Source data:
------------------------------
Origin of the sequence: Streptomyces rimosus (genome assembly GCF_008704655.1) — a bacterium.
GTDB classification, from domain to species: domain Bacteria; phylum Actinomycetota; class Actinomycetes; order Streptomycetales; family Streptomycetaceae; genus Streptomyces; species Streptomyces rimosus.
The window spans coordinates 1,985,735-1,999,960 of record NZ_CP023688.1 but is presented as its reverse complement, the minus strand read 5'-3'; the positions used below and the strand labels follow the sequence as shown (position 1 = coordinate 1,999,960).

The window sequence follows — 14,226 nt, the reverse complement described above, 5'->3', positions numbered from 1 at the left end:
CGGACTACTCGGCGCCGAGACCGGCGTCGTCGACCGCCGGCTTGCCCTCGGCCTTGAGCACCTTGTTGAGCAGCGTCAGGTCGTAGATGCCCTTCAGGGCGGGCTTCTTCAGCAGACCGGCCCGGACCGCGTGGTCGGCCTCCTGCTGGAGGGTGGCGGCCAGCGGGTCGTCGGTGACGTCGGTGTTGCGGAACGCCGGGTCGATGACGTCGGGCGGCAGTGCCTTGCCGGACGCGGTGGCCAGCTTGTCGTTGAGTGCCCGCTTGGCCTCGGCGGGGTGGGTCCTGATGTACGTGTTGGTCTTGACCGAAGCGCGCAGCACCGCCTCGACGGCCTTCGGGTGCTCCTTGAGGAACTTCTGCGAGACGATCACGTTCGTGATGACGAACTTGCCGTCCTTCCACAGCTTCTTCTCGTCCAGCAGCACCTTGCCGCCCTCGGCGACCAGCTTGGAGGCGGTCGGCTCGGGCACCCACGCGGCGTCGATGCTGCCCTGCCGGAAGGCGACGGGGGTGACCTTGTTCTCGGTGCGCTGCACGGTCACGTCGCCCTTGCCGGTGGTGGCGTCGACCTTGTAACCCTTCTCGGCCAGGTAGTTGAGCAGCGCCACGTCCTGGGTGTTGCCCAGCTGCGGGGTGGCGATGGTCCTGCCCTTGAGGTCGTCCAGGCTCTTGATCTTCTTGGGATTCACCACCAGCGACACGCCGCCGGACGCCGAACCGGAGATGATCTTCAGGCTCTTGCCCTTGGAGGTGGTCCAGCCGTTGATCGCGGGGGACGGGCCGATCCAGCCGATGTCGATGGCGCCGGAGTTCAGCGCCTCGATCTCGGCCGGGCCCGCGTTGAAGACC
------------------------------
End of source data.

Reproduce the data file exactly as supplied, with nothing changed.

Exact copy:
Origin of the sequence: Streptomyces rimosus (genome assembly GCF_008704655.1) — a bacterium.
GTDB classification, from domain to species: domain Bacteria; phylum Actinomycetota; class Actinomycetes; order Streptomycetales; family Streptomycetaceae; genus Streptomyces; species Streptomyces rimosus.
The window spans coordinates 1,985,735-1,999,960 of record NZ_CP023688.1 but is presented as its reverse complement, the minus strand read 5'-3'; the positions used below and the strand labels follow the sequence as shown (position 1 = coordinate 1,999,960).

The window sequence follows — 14,226 nt, the reverse complement described above, 5'->3', positions numbered from 1 at the left end:
CGGACTACTCGGCGCCGAGACCGGCGTCGTCGACCGCCGGCTTGCCCTCGGCCTTGAGCACCTTGTTGAGCAGCGTCAGGTCGTAGATGCCCTTCAGGGCGGGCTTCTTCAGCAGACCGGCCCGGACCGCGTGGTCGGCCTCCTGCTGGAGGGTGGCGGCCAGCGGGTCGTCGGTGACGTCGGTGTTGCGGAACGCCGGGTCGATGACGTCGGGCGGCAGTGCCTTGCCGGACGCGGTGGCCAGCTTGTCGTTGAGTGCCCGCTTGGCCTCGGCGGGGTGGGTCCTGATGTACGTGTTGGTCTTGACCGAAGCGCGCAGCACCGCCTCGACGGCCTTCGGGTGCTCCTTGAGGAACTTCTGCGAGACGATCACGTTCGTGATGACGAACTTGCCGTCCTTCCACAGCTTCTTCTCGTCCAGCAGCACCTTGCCGCCCTCGGCGACCAGCTTGGAGGCGGTCGGCTCGGGCACCCACGCGGCGTCGATGCTGCCCTGCCGGAAGGCGACGGGGGTGACCTTGTTCTCGGTGCGCTGCACGGTCACGTCGCCCTTGCCGGTGGTGGCGTCGACCTTGTAACCCTTCTCGGCCAGGTAGTTGAGCAGCGCCACGTCCTGGGTGTTGCCCAGCTGCGGGGTGGCGATGGTCCTGCCCTTGAGGTCGTCCAGGCTCTTGATCTTCTTGGGATTCACCACCAGCGACACGCCGCCGGACGCCGAACCGGAGATGATCTTCAGGCTCTTGCCCTTGGAGGTGGTCCAGCCGTTGATCGCGGGGGACGGGCCGATCCAGCCGATGTCGATGGCGCCGGAGTTCAGCGCCTCGATCTCGGCCGGGCCCGCGTTGAAGACC